This article gives a short introduction to Continuous Data Prodection (CDP) and has some links for further reading. CDP is a relatively new and promising backup technology.
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This article is the first of a series about Continuous Data Protection (CDP), I intend to write. In my view, the future of all backup systems belongs to CDP. In this introduction, I will try to explain the concept of CDP. A review of some popular CDP solutions will come later.

I can only try defining CDP, because there is no clear-cut use of the term. CDP has only become a buzzword recently, and vendors of replication tools, backup software, and snapshot tools apply this term to different kind technologies.

What all CDP systems have in common is that their client intercepts the write process of server applications to the hard disk. This way they log all changes to continuously secure the data. However, "continuous" can have two different meanings in the context of replication and backup tools. It can mean that only the copy process itself is running continuously or that one can restore the data to an arbitrary point in time.

Often replication tools only support continuous data protection in the first sense. They just store one copy of the data to be secured. The main purpose of replication tools are fail-over scenarios where the whole server has to be replaced by a backup server. Real CDP backup tools on the other hand allow point-in-time restoration which means that not only the backup process, but also the possible recovery points are "continuous" in some sense. They are often used to restore the state of a file to a certain point in time in the past.

The problem with this distinction is that there are some tools which fall in between those two categories. They store different copies of the data, but one can't restore to any point in time. Usually there is one hour time difference between two restoration points which is better than with traditional backup tools though. Conventional backup software only runs once a day during non peak periods, the so called backup window. This means that in worst case, you lose data changes for one day. So in some sense these kind of new backup solutions are continuous since they reduce the RPO (Recovery Point Objective).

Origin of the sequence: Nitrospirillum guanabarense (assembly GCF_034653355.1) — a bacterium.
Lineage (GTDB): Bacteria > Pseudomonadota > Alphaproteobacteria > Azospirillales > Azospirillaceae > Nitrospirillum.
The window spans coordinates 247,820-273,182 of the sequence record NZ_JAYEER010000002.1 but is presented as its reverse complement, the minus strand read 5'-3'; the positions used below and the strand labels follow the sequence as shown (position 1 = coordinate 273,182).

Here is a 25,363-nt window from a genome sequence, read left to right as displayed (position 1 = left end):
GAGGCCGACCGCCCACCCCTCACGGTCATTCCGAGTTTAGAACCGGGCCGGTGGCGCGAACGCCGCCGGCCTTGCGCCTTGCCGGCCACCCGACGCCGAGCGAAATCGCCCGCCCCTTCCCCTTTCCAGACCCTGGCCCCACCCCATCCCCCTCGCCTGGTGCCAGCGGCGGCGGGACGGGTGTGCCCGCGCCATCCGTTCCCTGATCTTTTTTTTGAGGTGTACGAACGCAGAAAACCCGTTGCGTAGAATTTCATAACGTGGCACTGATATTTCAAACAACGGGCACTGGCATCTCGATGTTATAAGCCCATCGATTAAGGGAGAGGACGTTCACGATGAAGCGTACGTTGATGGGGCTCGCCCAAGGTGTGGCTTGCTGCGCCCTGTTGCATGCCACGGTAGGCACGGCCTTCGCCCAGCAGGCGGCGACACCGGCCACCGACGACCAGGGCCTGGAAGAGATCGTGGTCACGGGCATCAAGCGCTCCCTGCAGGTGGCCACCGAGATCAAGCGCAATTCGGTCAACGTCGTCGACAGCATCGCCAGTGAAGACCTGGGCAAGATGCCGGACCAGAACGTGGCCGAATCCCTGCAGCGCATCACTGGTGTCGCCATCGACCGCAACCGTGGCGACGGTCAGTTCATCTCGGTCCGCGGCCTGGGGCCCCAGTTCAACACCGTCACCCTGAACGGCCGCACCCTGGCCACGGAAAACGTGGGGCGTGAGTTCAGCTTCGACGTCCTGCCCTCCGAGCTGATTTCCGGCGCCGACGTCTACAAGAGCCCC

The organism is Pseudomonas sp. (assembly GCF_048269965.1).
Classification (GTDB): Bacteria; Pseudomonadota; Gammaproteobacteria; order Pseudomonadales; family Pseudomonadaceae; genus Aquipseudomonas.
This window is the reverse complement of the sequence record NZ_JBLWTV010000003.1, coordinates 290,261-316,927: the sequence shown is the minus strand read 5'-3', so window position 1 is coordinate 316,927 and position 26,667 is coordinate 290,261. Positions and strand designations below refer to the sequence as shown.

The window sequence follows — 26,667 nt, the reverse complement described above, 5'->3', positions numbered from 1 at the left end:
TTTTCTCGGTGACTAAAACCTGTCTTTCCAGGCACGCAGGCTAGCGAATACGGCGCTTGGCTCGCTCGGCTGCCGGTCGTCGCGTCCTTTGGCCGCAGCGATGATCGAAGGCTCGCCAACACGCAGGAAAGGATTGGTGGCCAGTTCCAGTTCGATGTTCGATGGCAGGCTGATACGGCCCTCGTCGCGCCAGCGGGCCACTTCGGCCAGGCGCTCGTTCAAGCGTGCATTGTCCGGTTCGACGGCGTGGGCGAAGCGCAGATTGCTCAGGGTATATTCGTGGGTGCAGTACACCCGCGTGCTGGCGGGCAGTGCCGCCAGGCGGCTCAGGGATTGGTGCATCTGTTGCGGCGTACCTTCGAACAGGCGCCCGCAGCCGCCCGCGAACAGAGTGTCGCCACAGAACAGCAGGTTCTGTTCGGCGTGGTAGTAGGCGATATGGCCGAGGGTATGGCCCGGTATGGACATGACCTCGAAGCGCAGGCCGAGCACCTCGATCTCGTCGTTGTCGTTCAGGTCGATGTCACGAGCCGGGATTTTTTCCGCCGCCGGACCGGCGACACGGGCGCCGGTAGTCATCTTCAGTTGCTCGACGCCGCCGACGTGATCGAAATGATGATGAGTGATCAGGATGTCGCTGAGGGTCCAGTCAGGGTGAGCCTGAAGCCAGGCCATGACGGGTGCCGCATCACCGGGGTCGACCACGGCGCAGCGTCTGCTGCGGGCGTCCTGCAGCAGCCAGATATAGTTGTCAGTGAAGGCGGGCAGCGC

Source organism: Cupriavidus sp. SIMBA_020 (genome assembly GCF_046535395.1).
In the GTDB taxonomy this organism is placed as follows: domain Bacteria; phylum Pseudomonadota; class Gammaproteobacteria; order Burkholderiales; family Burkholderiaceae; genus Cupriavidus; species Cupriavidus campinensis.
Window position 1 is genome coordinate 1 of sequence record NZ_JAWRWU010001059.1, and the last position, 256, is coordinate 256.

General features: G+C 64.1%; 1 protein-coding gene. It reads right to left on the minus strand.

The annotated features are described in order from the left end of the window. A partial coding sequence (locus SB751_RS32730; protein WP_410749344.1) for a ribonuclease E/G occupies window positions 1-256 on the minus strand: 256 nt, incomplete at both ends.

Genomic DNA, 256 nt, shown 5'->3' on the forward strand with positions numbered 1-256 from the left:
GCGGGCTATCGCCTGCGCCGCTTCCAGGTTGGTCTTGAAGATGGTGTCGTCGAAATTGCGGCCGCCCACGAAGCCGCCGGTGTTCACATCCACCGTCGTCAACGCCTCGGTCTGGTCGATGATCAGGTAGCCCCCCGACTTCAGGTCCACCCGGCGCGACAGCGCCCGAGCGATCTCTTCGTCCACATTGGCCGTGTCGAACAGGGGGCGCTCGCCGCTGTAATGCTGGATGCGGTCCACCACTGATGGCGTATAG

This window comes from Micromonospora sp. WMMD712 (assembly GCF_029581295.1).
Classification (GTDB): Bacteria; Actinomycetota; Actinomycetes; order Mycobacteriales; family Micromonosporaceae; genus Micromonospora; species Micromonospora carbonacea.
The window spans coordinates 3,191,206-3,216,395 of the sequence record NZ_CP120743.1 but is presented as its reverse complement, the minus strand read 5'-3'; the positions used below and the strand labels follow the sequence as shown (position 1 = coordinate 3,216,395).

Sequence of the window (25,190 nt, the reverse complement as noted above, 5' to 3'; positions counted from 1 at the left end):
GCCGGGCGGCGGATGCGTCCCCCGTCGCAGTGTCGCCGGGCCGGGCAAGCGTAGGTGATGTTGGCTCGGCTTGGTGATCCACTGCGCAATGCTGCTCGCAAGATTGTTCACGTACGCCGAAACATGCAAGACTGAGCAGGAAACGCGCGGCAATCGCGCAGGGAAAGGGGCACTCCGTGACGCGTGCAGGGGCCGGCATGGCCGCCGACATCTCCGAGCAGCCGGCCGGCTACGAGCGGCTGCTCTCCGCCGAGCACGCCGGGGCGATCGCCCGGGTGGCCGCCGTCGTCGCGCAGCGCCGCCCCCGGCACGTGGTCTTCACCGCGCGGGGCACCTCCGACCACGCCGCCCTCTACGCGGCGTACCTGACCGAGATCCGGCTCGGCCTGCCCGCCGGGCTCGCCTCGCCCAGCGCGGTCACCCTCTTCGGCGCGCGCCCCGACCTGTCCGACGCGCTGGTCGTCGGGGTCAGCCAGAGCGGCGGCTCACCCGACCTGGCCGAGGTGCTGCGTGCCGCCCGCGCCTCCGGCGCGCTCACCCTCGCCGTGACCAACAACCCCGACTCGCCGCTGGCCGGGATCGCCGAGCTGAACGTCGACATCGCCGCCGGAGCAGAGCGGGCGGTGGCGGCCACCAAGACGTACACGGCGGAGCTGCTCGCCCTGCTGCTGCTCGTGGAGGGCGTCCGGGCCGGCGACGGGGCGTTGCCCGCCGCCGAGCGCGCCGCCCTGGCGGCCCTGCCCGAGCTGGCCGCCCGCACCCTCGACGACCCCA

Microsoft coined the term "near continuous data protection" for its Data Protection Manager (DPM). Another exponent of this kind of backup software is Symantec's Continuous Protection Server (CPS) which is now bundled with Backup Exec. Real CDP systems need expensive hardware since the required processing power to calculate the snapshot from the change logs can be enormous. Well known vendors of CDP Systems are Revivio and Medocino. Near CDP systems like Microsoft DPM or Symantec CPS run on typical server hardware.

I only summarized the basic concepts and distinctions about Continuous Data Protection. If you want to learn more about this topic, I recommend the following articles:

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  1. Greg Muir 17 years ago

    Pulling my hair out with backup exec. I hear that the new 11d version sucks even harder than 10d. Any alternative solutions to recommend?

  2. Steve 17 years ago

    You heard wrong. I’ve been using it since release and it works flawlessly. Minor issues here and there, but nothing to scream at, and EVERY software application, upon release, has ‘issues’ to speak of. Granular restore capability is awesome. Stability is great. Alternative solutions? Sure. NTBackup.

  3. Greg Muir 17 years ago

    There are others posting here who would disagree with you.

  4. Actually, I would disagree, too. It works, but I wouldn’t say that it works flawlessly. Since Veritas bought Backup Exec, it never really worked without any problems. I think, it even got worse when Symantec bought Veritas. I still remember the times when Backup Exec was owned by Seagate. At that time, it was really a great backup tool.

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